Check It Out

Courier Article by David Locker
Sunday, December 8, 2002

Authors Examine History and Strengths of Religion

It is ironic that the world is embroiled in a religious war in which the combatants -- Judaism, Christianity and Islam -- have so much in common. They all worship the same deity, and they are all heirs of Abraham and the prophets.

Unfortunately, this hasn't resulted in greater ecumenical understanding, since all three religions are extremely strong, with none dominating the others.The authors of the following books, however, do hold out the hope that the adherents of these three religions can live together in peace and understanding. May this be our fervent hope during this holiday season of Hanukkah, Christmas and Ramadan.

Divine Love, Light and Martyrdom by Sajjad S. Haider (Muhammadi Trust, 2002).

This is the third book in Haider's series on the universality of the divine message. The other two are Love, Virtues and Commandments and Time Bears Witness. His thesis is that all religions affirm a set of shared core values and that these guidelines are the foundations of world peace.

Haider argues that God has proved his love for humans by communicating his commandments through the words of his messengers and prophets. Judaism, Christianity and Islam share these prophets in common and all believe in the one and same God.

Haider dresses his message in beautiful prose to convey the central idea that love is the fundamental messenger and word of God. Everywhere there is beauty permeated with divine love, which is deserving of our appreciation. He backs these sentiments up with verses from mystic poets, such as Rumi and Hafiz. It is our duty to love each other as an expression of gratitude toward God for his grace.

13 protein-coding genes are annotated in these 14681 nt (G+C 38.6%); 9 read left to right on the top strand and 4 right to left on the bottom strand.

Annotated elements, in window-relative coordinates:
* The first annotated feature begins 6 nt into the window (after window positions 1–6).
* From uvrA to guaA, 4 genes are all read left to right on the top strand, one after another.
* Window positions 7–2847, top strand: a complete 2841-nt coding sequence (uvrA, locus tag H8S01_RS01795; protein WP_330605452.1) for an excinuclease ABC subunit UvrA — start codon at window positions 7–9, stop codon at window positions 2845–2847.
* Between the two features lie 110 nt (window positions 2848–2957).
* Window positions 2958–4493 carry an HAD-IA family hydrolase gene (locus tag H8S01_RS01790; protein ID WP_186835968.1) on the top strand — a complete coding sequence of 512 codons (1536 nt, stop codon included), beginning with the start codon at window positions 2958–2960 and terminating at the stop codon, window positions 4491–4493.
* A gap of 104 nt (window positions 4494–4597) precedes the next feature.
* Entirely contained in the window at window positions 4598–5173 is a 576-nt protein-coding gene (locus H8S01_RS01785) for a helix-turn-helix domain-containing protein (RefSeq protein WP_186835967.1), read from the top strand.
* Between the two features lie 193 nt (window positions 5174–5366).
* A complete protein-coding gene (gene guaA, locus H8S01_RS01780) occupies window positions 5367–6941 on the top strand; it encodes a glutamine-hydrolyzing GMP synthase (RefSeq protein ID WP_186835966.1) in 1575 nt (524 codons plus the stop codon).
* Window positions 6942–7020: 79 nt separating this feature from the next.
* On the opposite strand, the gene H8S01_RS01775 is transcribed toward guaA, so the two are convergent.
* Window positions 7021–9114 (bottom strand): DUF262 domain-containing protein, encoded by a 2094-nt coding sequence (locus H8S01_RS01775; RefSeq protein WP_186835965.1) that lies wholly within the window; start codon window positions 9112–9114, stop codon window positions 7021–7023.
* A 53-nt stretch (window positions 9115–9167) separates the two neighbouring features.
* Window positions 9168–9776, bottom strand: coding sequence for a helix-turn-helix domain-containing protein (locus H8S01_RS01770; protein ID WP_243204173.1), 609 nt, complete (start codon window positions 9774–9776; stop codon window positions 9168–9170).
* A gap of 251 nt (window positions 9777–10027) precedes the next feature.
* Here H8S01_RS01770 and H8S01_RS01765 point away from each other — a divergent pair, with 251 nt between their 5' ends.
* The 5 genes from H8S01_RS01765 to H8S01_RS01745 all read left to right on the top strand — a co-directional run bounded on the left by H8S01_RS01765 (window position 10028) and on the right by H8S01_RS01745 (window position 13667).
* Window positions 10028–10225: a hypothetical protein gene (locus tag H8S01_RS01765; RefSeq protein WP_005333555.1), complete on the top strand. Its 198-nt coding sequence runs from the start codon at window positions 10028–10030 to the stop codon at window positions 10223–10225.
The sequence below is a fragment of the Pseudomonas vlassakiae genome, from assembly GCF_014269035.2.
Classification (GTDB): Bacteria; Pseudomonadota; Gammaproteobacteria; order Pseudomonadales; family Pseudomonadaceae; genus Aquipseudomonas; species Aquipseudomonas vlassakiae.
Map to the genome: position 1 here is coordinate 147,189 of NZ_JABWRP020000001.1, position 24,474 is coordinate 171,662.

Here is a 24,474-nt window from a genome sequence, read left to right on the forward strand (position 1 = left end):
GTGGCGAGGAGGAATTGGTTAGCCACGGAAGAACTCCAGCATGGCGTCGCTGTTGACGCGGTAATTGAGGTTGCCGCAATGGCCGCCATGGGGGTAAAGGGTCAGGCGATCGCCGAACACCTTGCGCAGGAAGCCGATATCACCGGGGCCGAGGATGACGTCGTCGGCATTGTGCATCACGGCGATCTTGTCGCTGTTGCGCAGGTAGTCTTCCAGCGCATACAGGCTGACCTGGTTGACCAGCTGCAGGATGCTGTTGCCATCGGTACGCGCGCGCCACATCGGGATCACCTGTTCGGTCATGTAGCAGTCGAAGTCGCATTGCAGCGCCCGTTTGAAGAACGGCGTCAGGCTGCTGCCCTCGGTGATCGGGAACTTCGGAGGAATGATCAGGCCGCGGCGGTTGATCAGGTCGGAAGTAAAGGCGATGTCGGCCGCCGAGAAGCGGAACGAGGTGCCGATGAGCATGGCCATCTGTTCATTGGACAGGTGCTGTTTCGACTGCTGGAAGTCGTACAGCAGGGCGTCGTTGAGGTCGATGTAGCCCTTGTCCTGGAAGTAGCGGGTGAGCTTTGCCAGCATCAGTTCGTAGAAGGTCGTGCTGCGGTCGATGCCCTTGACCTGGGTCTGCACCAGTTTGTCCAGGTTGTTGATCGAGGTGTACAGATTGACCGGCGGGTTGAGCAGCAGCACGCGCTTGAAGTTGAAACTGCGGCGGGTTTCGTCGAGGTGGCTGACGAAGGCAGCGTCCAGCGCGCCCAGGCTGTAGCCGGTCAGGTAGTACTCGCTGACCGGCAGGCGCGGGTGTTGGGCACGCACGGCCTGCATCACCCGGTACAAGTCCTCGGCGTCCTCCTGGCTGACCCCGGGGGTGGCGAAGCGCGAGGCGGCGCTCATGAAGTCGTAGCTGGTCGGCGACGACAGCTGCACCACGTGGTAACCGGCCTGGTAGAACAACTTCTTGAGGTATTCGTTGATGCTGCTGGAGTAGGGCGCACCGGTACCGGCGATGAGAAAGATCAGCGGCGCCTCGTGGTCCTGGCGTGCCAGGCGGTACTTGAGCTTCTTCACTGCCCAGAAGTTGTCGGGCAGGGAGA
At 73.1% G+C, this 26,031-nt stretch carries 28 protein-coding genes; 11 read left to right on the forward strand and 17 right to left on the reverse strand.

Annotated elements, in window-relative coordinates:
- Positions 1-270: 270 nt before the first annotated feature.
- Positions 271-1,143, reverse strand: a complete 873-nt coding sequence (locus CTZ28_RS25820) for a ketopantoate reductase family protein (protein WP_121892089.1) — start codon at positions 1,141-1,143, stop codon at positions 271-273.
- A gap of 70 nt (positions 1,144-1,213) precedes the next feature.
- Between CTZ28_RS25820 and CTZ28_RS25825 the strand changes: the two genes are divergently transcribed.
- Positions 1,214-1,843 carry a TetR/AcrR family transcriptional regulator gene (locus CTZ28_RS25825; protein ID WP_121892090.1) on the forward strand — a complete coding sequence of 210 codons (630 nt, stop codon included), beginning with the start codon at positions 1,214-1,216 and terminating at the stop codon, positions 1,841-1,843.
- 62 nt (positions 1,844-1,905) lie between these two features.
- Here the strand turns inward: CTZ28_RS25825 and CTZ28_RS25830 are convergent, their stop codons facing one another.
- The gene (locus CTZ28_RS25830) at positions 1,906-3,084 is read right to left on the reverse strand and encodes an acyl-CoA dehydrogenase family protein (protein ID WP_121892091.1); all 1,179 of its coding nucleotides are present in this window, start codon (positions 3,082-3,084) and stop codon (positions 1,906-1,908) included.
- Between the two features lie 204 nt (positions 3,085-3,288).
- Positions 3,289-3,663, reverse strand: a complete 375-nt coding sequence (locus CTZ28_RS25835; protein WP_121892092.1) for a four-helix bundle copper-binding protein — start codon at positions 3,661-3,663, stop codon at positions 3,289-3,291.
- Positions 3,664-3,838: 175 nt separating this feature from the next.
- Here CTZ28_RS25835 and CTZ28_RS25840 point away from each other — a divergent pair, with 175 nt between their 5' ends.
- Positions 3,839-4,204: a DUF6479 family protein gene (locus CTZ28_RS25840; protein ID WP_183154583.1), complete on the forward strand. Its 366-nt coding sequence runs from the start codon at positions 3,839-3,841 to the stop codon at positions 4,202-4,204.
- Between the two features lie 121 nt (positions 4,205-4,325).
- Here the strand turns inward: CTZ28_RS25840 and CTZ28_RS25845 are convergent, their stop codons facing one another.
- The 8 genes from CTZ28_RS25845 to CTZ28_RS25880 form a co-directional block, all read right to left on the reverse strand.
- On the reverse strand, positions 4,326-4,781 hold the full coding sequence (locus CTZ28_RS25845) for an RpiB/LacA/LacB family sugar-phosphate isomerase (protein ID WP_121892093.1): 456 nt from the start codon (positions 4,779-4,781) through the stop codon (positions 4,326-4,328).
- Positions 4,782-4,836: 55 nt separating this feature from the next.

The author finishes his treatise with a discussion of martyrdom, giving examples of martyrs from all three religions and distinguishing between suicide and martyrdom.

Haider will be signing his book from noon to 2 p.m. Saturday at Barnes & Noble Booksellers.

Why I Am a Catholic by Garry Wills (Houghton Mifflin, 2002).

The bulk of Wills' learned but readable book is taken up with explaining why he remains a Catholic in spite of the church.

From the outset, he makes it clear that he disagrees with the present pope on just about everything but the basics of the creed and faith. To maintain this adversarial position, he must first prove that the pope is not the infallible presence some claim him to be. Wills demonstrates how popes didn't even come into existence until the fifth century and that bad popes have been more the rule than the exception throughout history.

Wills sees no problem with disagreeing with the pope but remaining a Catholic. He doesn't want to do away with the pontiff because he sees the papal institution as safeguarding the church from heresy and fractured belief. John Paul II, in his estimation, has been a well-meaning failure, doing his best to reverse the progress made during Vatican II, a time when ecumenism and democracy flourished.

At a time when the church is beset with controversy and self-doubt, Wills' study will give many Catholics the courage to question the direction the church is taking.

Abraham: A Journey to the Heart of Three Faiths by Bruce Feiler (Morrow, 2002).

Feiler, a native of Savannah, Ga., is a gifted popularizer and author of the popular Walking the Bible. Though his background is Jewish, he is an open-minded religious seeker who is trying to make sense of the religious conflict in the Middle East.

Feiler centers his book on the person of Abraham, the common ancestor of Judaism, Christianity and Islam. He hopes that Abraham might be a figure of unity for all three. He shows how each religion has claimed him as its own -- the Jews laying claim to his land in Israel, the Christians by linking him to Jesus Christ, and the Muslims by claiming that his real heir was Ishmael and not Isaac.

After interviewing leaders of all three faiths, Feiler takes heart from the ecumenical leanings of the majority of them, though his encounters with the less receptive strike a chilling note and do not bode well for peace in the Middle East.

David Locker is a librarian with the Evansville-Vanderburgh Public Library. The opinions expressed in this column are personal and do not reflect policies or official recommendations of EVPL.